Millennials and Pet Care: The Value of Communication
The biannual APPA National Pet Owners Survey always reveals interesting insights into the habits of pet owners. This year’s study, released at the Global Pet Show, uncovered a noteworthy statistic: While millennials represent 27 percent of the U.S. population, they now make up 35 percent of pet owners — officially surpassing baby boomers for the first time, by three percentage points.
The importance of this trend is already evident in the way the industry is shifting how it markets to millennials, or those born between 1980 and 1996. For veterinarians and pet industry suppliers, the impact that the growing number of millennials have is changing communications, product messaging and the way generations communicate with each other.
In a Woodruff blog post earlier this year, we described the persona of millennial pet owners. This generation not only owns their first pet as an adult at a younger age, but they also have different expectations for pet products and services, from demanding more “natural” ingredients in their pet’s food to looking to their veterinarian for much more than just Fido’s health report. This shift has implications throughout the pet care industry.
Market surveys reveal that millennials are more connected with the care of their dog or cat. As a result, they’re looking for as much information as possible to make pet care decisions and will place greater value on veterinarians and other companies that provide that level of service. To more effectively connect with this growing segment, animal health providers must also offer educational resources and services that allow them to more easily communicate with their customers.
For the veterinarian, it could be as simple as bringing a smartphone or electronic tablet and showing a video to help explain a diagnosis or preventative treatment plan. Online portals are an important educational tool and demonstrate the expertise of the provider, too. The millennial pet owner will also want to be able to make appointments online and even access their pet’s medical records there. Got an app for that? Even better, as we wrote in a recent post.
Text messaging for appointment reminders and other communications is also important. For example, if Fluffy is in for a surgery, the younger pet owner may want more than just a call when the procedure is completed; they may expect simple text updates along the way to put them at ease. FaceTime is another tool that some providers are adding.
Social platforms are important marketing tools, too. A veterinarian practice’s presence on social media is important for customers, whether it’s for education or to connect with a business’s passions such as charities and causes. And don’t underestimate the importance of online reviews. After all, a two-star rating on Yelp is not going to attract new customers. See our earlier post on the power of online reviews and how pet parents can drive new business.
It’s important to remember that millennials respond to how things will affect their lives and how a product or service will impact their future. While baby boomers generally respond to how an organization built its name recognition and credibility in the marketplace, millennials react more favorably to how a product or service will impact their lives and future, how they will make them more distinct.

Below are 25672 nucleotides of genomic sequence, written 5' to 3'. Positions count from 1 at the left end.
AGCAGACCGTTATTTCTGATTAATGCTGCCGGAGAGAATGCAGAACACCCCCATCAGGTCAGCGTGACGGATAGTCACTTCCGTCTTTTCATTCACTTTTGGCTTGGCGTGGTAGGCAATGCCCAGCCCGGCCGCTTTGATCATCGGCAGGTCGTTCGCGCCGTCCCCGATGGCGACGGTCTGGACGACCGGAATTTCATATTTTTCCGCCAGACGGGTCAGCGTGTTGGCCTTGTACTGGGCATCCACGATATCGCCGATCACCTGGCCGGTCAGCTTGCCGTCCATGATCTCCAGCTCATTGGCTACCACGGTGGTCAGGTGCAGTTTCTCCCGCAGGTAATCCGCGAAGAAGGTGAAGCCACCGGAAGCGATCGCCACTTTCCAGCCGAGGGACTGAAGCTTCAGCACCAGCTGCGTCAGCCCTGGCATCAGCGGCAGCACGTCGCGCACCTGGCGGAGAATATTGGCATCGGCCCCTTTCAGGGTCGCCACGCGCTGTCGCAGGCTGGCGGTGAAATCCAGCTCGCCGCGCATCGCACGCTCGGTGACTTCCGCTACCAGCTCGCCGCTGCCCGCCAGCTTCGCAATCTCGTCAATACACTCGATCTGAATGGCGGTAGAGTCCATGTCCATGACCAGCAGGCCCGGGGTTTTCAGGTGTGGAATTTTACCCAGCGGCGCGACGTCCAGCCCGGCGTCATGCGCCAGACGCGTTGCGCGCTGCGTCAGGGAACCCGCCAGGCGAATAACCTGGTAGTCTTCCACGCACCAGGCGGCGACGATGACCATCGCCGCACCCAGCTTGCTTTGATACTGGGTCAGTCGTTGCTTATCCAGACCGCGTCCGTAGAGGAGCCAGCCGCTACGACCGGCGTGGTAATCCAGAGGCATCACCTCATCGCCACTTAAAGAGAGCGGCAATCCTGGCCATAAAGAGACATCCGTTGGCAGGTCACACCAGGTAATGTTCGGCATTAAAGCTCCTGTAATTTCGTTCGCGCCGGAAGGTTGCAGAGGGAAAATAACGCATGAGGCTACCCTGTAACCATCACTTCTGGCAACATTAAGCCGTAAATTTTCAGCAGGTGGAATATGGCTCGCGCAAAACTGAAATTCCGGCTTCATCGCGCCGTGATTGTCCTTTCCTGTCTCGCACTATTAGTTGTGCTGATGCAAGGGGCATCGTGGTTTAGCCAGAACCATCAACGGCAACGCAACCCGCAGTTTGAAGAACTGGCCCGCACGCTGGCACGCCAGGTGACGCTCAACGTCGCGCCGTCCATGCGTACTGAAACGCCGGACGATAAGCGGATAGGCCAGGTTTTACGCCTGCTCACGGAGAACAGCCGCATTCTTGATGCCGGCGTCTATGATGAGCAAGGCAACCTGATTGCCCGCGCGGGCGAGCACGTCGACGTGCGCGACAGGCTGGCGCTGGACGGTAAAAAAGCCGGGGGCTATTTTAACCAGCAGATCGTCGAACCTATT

For boomers, emotional messaging motivates: “Your pet is like a member of your family, and you want only the best food for him/her.” For millennials, the message has to be more function-driven: “For your pet to maintain a healthy lifestyle, your pet food should be scientifically formulated with the best all-natural ingredients.”
This is an essential distinction for animal health companies, too. Messages about preventative care may not have the impact on millennials that they had with boomers. When it comes to communications, exploring more about lifestyle and the emotional well-being of the pet will go a long way in connecting with your target audience. Remember, millennials respond to how things will affect their health, well-being and future. So it’s only natural that will have a stronger connection with providers and products that meet those emotional needs.
One study takes this a step further by emphasizing the need for educating millennial clients on the human-animal bond as a way to not only motivate pet owners to take better care of their pets but also to help solidify the provider-pet parent relationship. According to a Human Animal Bond Initiative (HABRI) study, millennials are going to be more likely to visit their veterinarian if they’re aware of the health benefits of the human-animal bond. In fact, three out of four millennials would have a more favorable view of the vet and would be more likely to visit their vet professional if they discussed the health benefits of the human-animal bond with them. And 25 percent of millennials always talk to their veterinarians about the health benefits of pet ownership — more than other generations.
Exploring generational differences brings new clarity to how to successfully market to and employ younger generations. Digital technology and social media have changed marketing like never before, and millennials grew up being connected to the internet and with each other. Are you looking at your product or service through the lens of your customers? Woodruff can help bring clarity so that multiple generations of customers and clients are seeing you in clear focus.